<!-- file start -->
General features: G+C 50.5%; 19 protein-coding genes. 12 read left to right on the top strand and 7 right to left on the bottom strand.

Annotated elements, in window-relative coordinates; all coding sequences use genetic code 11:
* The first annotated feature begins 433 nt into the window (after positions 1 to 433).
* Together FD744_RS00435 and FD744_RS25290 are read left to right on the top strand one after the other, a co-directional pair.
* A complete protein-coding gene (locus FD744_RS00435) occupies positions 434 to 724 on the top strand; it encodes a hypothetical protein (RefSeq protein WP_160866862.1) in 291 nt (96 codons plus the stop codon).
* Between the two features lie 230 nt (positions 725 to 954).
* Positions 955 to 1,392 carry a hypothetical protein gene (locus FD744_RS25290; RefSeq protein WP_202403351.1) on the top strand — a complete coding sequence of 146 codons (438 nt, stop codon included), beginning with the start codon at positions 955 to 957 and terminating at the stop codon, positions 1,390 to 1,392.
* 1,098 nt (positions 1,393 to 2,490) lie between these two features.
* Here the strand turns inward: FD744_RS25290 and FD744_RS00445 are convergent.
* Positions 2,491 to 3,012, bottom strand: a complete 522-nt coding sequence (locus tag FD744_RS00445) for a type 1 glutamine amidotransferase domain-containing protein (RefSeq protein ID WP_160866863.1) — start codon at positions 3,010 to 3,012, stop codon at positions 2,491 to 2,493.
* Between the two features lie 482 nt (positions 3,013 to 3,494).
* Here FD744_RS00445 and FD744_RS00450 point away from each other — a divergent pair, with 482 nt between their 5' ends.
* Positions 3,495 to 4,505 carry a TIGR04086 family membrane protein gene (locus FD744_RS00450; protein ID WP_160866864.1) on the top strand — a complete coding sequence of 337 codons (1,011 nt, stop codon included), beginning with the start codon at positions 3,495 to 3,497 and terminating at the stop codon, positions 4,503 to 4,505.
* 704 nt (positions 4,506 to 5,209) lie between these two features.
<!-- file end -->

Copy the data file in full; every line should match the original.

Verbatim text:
General features: G+C 50.5%; 19 protein-coding genes. 12 read left to right on the top strand and 7 right to left on the bottom strand.

Annotated elements, in window-relative coordinates; all coding sequences use genetic code 11:
* The first annotated feature begins 433 nt into the window (after positions 1 to 433).
* Together FD744_RS00435 and FD744_RS25290 are read left to right on the top strand one after the other, a co-directional pair.
* A complete protein-coding gene (locus FD744_RS00435) occupies positions 434 to 724 on the top strand; it encodes a hypothetical protein (RefSeq protein WP_160866862.1) in 291 nt (96 codons plus the stop codon).
* Between the two features lie 230 nt (positions 725 to 954).
* Positions 955 to 1,392 carry a hypothetical protein gene (locus FD744_RS25290; RefSeq protein WP_202403351.1) on the top strand — a complete coding sequence of 146 codons (438 nt, stop codon included), beginning with the start codon at positions 955 to 957 and terminating at the stop codon, positions 1,390 to 1,392.
* 1,098 nt (positions 1,393 to 2,490) lie between these two features.
* Here the strand turns inward: FD744_RS25290 and FD744_RS00445 are convergent.
* Positions 2,491 to 3,012, bottom strand: a complete 522-nt coding sequence (locus tag FD744_RS00445) for a type 1 glutamine amidotransferase domain-containing protein (RefSeq protein ID WP_160866863.1) — start codon at positions 3,010 to 3,012, stop codon at positions 2,491 to 2,493.
* Between the two features lie 482 nt (positions 3,013 to 3,494).
* Here FD744_RS00445 and FD744_RS00450 point away from each other — a divergent pair, with 482 nt between their 5' ends.
* Positions 3,495 to 4,505 carry a TIGR04086 family membrane protein gene (locus FD744_RS00450; protein ID WP_160866864.1) on the top strand — a complete coding sequence of 337 codons (1,011 nt, stop codon included), beginning with the start codon at positions 3,495 to 3,497 and terminating at the stop codon, positions 4,503 to 4,505.
* 704 nt (positions 4,506 to 5,209) lie between these two features.